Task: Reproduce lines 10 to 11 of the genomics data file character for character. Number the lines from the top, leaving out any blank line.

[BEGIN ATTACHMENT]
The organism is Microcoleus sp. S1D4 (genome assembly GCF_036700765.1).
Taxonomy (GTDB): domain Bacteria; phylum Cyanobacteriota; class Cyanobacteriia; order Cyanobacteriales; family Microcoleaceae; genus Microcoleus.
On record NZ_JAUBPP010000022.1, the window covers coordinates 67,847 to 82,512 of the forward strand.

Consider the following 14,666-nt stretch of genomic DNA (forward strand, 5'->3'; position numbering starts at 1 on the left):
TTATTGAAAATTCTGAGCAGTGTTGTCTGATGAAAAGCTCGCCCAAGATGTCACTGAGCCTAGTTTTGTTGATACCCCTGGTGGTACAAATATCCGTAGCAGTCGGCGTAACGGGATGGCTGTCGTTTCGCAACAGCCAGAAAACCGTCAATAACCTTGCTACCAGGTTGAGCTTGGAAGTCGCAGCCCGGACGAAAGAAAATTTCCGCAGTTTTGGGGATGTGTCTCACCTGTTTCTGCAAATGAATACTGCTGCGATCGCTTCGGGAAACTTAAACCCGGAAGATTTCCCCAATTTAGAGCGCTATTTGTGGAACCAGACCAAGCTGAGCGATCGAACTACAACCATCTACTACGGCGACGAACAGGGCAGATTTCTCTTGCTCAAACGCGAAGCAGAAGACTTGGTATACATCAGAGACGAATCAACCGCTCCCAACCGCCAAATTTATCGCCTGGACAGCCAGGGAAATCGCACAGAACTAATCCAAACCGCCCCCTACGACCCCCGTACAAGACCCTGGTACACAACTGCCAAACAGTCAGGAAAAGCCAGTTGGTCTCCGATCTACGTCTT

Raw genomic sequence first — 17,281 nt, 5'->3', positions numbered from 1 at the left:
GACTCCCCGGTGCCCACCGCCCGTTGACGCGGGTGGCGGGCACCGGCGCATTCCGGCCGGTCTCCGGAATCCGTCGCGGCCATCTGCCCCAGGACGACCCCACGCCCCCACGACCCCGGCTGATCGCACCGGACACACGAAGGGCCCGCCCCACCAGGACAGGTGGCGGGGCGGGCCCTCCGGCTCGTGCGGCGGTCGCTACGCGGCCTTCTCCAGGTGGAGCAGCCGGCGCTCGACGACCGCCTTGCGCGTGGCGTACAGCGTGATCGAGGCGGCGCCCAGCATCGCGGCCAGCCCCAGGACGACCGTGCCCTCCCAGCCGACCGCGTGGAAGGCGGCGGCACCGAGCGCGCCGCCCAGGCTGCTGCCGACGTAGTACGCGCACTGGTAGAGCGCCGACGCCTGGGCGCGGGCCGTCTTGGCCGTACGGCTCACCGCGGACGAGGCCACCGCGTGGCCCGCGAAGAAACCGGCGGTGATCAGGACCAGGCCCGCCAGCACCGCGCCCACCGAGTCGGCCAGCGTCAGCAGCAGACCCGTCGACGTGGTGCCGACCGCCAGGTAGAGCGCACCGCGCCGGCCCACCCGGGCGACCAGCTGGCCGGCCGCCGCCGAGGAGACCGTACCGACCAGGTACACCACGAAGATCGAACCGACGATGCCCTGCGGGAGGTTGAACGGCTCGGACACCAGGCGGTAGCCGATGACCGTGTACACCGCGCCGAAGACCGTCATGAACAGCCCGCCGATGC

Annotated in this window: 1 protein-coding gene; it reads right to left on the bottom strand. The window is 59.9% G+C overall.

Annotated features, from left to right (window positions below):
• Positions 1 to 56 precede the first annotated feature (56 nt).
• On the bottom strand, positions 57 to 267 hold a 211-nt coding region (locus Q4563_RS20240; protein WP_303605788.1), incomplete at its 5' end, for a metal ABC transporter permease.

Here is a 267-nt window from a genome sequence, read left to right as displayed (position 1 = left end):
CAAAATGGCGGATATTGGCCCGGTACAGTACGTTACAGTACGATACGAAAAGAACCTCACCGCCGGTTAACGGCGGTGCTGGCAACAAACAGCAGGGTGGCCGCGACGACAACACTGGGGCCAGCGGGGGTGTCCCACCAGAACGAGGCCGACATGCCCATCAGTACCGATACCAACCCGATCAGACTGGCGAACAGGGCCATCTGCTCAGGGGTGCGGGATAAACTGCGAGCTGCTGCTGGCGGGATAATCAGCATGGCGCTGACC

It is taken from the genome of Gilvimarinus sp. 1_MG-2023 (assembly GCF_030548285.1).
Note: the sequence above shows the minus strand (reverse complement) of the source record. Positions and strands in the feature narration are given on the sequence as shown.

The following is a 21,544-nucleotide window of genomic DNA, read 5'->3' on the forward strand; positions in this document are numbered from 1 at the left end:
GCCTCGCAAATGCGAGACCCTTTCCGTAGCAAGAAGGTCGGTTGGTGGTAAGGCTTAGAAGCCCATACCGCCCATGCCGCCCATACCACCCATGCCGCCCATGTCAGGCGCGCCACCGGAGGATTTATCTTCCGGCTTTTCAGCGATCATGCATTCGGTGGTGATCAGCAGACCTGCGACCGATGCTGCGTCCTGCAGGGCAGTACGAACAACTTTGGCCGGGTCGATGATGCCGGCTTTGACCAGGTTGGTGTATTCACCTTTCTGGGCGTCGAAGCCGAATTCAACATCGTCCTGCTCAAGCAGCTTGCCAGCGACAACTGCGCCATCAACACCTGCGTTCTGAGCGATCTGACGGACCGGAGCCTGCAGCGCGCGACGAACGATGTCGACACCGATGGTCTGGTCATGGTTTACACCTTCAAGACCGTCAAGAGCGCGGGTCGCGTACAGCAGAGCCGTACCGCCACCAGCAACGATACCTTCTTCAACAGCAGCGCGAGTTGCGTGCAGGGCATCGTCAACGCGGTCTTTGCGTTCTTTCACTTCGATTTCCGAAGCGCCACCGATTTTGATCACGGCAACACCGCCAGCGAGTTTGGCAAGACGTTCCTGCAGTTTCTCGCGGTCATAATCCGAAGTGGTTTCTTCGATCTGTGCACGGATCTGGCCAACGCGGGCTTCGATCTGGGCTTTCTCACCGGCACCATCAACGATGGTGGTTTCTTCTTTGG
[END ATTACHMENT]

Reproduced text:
• Positions 1 to 56 precede the first annotated feature (56 nt).
• On the bottom strand, positions 57 to 267 hold a 211-nt coding region (locus Q4563_RS20240; protein WP_303605788.1), incomplete at its 5' end, for a metal ABC transporter permease.